Norway

 

Productivity growth has been very weak for some years, calling for enhanced skills to improve well-being. Improvements in the quality and completion rates of secondary and tertiary education are essential. Encouraging labour supply through reforms in sickness and disability programmes are important for inclusive growth. Further reductions in red tape would bolster productivity.

  • Use fiscal space to lower the tax burden and shift away from income taxation towards indirect tax.
  • Continue to improve teacher training and tackle low upper-secondary completion rates.
  • Continue to promote mergers among higher education institutions.
  • Expedite campaigns to cut red tape.
  • Press-on with deregulation, for instance in shop-opening hours.
  • Reform sick leave and disability benefit.

Productivity - Norway

Source: OECD June 2016 Economic Outlook database; OECD, Income Distribution and Poverty database; and OECD Secretariat calculations from EU-SILC – preliminary results.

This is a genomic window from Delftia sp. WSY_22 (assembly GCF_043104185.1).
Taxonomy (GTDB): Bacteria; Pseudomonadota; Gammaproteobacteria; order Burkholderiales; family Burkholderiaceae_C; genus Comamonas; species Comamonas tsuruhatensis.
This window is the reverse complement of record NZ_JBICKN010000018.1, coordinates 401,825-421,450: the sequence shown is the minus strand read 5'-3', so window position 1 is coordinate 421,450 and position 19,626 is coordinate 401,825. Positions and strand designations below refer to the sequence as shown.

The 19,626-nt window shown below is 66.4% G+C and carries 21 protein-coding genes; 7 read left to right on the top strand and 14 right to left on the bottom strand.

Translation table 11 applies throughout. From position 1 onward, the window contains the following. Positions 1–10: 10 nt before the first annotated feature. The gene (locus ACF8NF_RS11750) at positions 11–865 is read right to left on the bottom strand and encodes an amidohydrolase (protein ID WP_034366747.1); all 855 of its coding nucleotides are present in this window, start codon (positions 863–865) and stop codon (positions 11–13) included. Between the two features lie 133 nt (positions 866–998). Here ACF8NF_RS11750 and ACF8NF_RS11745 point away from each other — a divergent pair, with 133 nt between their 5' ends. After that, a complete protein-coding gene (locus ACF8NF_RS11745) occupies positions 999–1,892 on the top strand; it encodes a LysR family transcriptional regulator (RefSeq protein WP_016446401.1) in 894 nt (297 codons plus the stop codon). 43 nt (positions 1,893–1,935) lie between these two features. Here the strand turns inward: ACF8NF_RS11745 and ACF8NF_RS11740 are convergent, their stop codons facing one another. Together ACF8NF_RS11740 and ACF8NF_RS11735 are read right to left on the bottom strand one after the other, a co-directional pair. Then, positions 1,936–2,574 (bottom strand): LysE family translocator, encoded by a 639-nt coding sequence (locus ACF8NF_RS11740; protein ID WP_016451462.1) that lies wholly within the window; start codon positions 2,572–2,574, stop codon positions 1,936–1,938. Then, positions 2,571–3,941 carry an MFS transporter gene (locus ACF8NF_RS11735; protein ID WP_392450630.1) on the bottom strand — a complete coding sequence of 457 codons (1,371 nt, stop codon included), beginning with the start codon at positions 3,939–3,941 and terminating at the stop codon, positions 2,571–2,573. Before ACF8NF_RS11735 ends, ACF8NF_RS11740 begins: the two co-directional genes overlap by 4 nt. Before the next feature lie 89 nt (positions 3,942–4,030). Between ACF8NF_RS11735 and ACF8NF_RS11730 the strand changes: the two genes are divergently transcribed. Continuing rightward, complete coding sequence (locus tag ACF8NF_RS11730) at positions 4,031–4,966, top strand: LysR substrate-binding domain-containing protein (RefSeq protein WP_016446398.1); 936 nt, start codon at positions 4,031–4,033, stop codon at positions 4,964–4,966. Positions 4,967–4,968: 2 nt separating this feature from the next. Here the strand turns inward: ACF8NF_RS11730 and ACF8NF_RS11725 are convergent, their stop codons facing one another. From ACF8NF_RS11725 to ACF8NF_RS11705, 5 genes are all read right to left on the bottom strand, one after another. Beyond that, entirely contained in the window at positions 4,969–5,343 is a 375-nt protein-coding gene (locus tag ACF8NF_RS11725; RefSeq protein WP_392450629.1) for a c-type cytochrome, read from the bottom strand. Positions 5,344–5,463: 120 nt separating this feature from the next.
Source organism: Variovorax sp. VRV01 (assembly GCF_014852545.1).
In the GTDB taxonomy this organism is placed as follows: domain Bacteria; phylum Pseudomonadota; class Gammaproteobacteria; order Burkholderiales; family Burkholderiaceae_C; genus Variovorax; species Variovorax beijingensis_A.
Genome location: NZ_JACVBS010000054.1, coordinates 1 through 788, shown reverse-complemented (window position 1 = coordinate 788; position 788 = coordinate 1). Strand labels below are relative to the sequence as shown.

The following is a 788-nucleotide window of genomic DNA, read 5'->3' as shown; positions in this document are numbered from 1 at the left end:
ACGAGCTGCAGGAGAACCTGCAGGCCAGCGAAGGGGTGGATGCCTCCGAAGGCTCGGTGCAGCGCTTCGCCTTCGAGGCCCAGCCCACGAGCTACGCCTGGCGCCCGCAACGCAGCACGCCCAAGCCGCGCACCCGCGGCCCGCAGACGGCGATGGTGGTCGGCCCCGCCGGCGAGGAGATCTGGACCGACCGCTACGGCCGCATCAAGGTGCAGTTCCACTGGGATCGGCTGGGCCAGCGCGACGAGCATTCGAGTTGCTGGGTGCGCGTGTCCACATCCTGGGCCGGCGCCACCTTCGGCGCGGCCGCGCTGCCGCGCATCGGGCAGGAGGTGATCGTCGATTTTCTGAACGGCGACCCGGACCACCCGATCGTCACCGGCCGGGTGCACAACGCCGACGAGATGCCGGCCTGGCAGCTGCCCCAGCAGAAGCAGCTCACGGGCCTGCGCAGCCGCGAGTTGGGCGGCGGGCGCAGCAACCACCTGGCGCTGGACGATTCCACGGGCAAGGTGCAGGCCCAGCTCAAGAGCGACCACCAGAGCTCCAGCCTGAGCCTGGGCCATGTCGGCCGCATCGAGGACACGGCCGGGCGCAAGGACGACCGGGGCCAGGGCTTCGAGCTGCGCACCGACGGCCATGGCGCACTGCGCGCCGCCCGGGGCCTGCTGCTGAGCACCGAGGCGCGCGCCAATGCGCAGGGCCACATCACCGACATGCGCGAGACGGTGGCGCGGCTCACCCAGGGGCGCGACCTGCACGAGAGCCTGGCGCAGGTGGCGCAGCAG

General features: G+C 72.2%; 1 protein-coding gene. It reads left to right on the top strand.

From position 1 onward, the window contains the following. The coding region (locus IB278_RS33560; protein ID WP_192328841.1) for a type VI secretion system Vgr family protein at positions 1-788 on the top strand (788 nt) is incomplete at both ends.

Key publications

IMF (2014), “Productivity Growth in Norway”, Selected Issues Paper, IMF Country Report No. 14/260, August, Washington.

Productivity Commission (2015), "Productivity – Underpinning Growth and Welfare”, Official Norwegian Reports, NOU: 2015:1.

von Brasch, T. (2015), “The Norwegian Productivity Puzzle – Not So Puzzling After All?” Discussion Papers No. 796, February, Statistics Norway.

 

Institutions iconProductivity - enhancing institutions

The Norwegian government set up the Productivity Commission in 2014 as an ad hoc task force to advice on how to strengthen productivity growth. The Commission presented its report in 2015.
         

 

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